The Assembly of First Nations, in conclave, inhabits a world not easily recognized by those outside the native community: one of occupation, sovereign rights and resistance.
Native leaders passionately embrace that world, which informs the campaigns of the seven challengers seeking to unseat Shawn Atleo as national chief.
But the odds appear to favour Mr. Atleo nonetheless, for the reason expressed by one chief from a Prairie province who was listening at the back of the room.
“We have to live with what we’ve got,” he said.
Chiefs speaking candidly in exchange for not being on the record criticized Mr. Atleo for acting as though the AFN were a government and he its first minister, able to speak on behalf of the first nations in negotiations with Ottawa.
He has too often co-operated with the Harper government, they said, when the national chief should be asserting the treaty rights of first nations and their rightful claim to a share of any natural resource wealth.
“The AFN has basically been taken over by lawyers,” accused Manitoba chief Terrance Nelson, one of the challengers.
“In the last few years, the AFN has become a little too comfortable,” said Pamela Palmater, a Mi’kmaq lawyer and professor who is one of the most prominent challengers to Mr. Atleo. “We have to be uncomfortable for the benefit of our people.”
Nonetheless, Mr. Atleo appears to have fairly broad, if reluctant, support among the chiefs, who credit his negotiating skills in helping convince Ottawa to sign the United Nations Declaration on the Rights of Indigenous Peoples, in advancing education reform and other issues.
No challenger appears to have moved from the pack to unseat him. The sense in the assembly Tuesday was that he will be re-elected Wednesday. But that does not mean the 600-plus chiefs are happy.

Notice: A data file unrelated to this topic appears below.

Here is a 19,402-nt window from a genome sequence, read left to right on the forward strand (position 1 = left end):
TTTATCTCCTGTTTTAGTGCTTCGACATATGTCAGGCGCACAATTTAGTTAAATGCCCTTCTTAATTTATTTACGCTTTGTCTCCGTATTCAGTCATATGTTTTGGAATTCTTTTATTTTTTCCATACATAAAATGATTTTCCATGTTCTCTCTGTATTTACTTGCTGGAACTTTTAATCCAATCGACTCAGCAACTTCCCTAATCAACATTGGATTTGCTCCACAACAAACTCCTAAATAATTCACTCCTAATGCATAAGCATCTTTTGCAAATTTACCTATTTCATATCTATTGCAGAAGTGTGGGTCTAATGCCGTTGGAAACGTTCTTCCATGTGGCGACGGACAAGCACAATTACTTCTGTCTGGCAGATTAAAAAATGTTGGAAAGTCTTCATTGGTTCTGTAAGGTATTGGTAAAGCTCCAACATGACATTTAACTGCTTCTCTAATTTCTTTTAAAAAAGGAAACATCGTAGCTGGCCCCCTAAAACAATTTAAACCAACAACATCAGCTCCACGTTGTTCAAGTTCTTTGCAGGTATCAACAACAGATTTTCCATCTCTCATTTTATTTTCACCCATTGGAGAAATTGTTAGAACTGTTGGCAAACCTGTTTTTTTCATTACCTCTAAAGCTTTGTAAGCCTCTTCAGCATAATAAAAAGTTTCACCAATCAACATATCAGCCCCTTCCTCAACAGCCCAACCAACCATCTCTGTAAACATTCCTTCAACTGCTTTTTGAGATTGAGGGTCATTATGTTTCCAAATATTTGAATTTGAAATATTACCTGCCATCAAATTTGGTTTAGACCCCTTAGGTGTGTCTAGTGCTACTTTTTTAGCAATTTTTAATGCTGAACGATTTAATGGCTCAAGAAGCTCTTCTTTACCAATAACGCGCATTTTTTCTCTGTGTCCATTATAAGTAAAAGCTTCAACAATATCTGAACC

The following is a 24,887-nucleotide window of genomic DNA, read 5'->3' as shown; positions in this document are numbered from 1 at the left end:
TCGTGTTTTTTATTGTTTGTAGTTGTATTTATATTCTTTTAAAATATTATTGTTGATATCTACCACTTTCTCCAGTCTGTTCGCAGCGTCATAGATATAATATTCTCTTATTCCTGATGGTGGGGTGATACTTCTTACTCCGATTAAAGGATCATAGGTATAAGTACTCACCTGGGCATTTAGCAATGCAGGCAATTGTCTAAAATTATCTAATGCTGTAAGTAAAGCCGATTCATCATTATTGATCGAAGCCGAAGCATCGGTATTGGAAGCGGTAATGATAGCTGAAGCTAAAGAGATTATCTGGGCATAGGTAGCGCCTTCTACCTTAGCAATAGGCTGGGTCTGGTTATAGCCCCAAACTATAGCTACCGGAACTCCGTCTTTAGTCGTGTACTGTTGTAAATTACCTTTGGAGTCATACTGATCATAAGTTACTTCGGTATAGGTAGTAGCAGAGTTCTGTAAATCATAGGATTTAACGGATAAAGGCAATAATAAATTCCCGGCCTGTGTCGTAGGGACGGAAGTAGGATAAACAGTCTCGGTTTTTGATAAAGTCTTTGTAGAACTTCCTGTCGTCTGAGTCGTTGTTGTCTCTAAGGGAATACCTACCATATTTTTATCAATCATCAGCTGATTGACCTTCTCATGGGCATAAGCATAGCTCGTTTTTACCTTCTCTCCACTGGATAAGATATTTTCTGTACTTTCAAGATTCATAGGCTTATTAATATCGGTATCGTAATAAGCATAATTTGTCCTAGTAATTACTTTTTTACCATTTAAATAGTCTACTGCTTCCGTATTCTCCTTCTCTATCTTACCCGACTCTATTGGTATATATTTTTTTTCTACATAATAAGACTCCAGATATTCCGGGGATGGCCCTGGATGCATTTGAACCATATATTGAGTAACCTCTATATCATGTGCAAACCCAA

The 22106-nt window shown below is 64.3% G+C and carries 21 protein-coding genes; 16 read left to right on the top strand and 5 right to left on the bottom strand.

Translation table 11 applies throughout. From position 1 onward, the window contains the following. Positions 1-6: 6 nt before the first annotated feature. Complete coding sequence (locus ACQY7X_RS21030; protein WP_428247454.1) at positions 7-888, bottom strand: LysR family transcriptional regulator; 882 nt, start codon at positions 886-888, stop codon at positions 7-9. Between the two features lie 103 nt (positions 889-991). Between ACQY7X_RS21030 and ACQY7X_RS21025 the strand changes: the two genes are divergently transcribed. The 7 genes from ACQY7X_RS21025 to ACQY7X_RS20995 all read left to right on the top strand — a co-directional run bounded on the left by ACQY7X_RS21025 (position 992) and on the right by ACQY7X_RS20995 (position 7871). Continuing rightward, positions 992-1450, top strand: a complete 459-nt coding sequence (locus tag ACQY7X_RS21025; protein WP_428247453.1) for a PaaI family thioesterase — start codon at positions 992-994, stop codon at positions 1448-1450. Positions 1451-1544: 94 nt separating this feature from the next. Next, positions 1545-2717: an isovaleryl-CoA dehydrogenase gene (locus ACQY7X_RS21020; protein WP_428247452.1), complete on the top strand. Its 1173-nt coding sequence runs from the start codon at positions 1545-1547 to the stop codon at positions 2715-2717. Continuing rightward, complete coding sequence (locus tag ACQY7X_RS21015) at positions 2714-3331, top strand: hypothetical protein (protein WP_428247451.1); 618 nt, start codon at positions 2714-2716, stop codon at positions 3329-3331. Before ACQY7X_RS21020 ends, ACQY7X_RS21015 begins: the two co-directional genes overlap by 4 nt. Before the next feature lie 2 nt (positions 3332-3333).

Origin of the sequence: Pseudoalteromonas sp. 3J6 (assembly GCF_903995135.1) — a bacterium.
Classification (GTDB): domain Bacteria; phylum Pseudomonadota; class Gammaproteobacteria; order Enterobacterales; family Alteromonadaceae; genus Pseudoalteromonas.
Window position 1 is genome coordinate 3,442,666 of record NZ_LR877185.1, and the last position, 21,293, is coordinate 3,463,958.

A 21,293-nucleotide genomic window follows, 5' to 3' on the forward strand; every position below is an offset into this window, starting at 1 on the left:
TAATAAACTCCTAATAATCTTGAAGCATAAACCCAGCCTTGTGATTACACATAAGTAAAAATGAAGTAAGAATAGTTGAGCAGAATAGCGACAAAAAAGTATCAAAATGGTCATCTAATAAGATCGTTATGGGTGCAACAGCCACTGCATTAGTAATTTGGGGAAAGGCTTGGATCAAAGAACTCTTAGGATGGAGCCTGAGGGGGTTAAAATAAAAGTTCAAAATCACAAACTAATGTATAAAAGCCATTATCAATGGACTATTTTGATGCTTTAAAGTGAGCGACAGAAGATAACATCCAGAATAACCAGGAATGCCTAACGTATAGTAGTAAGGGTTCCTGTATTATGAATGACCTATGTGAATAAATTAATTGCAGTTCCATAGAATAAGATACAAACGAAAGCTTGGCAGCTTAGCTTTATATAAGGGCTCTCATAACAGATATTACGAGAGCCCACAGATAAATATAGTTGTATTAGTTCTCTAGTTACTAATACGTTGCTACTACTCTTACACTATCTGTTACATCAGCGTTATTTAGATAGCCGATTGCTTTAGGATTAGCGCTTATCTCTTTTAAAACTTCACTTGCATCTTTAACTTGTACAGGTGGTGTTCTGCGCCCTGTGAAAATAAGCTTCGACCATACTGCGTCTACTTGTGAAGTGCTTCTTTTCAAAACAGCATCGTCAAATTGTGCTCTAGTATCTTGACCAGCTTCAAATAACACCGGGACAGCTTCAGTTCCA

First-nations leaders do not accept that their ancestors ceded any sovereignty over their traditional lands. For them, the federal government is an occupying power, and the tiny pittance they receive from it simply a fraction of the wealth taken from what is still rightfully theirs.
“I’m so done being Canada’s victim,” said Joan Jack, an Anishinaabe lawyer from Manitoba.
Mr. Atleo seemed aware that he is vulnerable among chiefs who feel he has not been sufficiently fierce in his advocacy.
“We must act on our treaties and inherent rights,” he told the assembly. “…Justice for our lands means achieving an approach based on recognition and affirmation of our rights, not denial and extinguishment. … We will stand together. We will never compromise.”
But he also promised to push for a national inquiry into violence against women, “to bring to full light this national tragedy, to achieve justice and healing.”
How much should the AFN, as an advocate for first nations in Ottawa, focus on combating the problems that plague some reserves – violence, substance abuse, health issues, inadequate housing and education – and how much should it focus on rights and resources?
The one is the answer to the other, the chiefs respond. The right to veto resource extraction on traditional lands, to negotiate a share of the wealth those resources generate, ultimately to exercise full sovereignty over those lands, is part of the solution to improving the quality of life on reserves.
But the chiefs also live in the real world, in which native Canadians are a minority population with rights, yes, but with limited power, and with pressing social issues at home.
“We need to get the monkey off our own back, first,” one of them observed.
The AFN, under Mr. Atleo, cosponsored a panel with the Harper government that looked at improving the quality of education on reserves. Many chiefs, and at least one candidate, objected to the very idea of the panel.
“It’s not for AFN to say, ‘Here’s how your education should go,’” Ms. Palmater protested.
And that is the question for the chiefs: work with the world as it is, or fight for the world they want.
Editor's Note: Phil Fontaine, not Shawn Atleo, was national chief of the Assembly of First Nations when the federal government issued its apology for the treatment of first nations students at residential schools in 2008. A previous version of this story contained the error. This version has been corrected.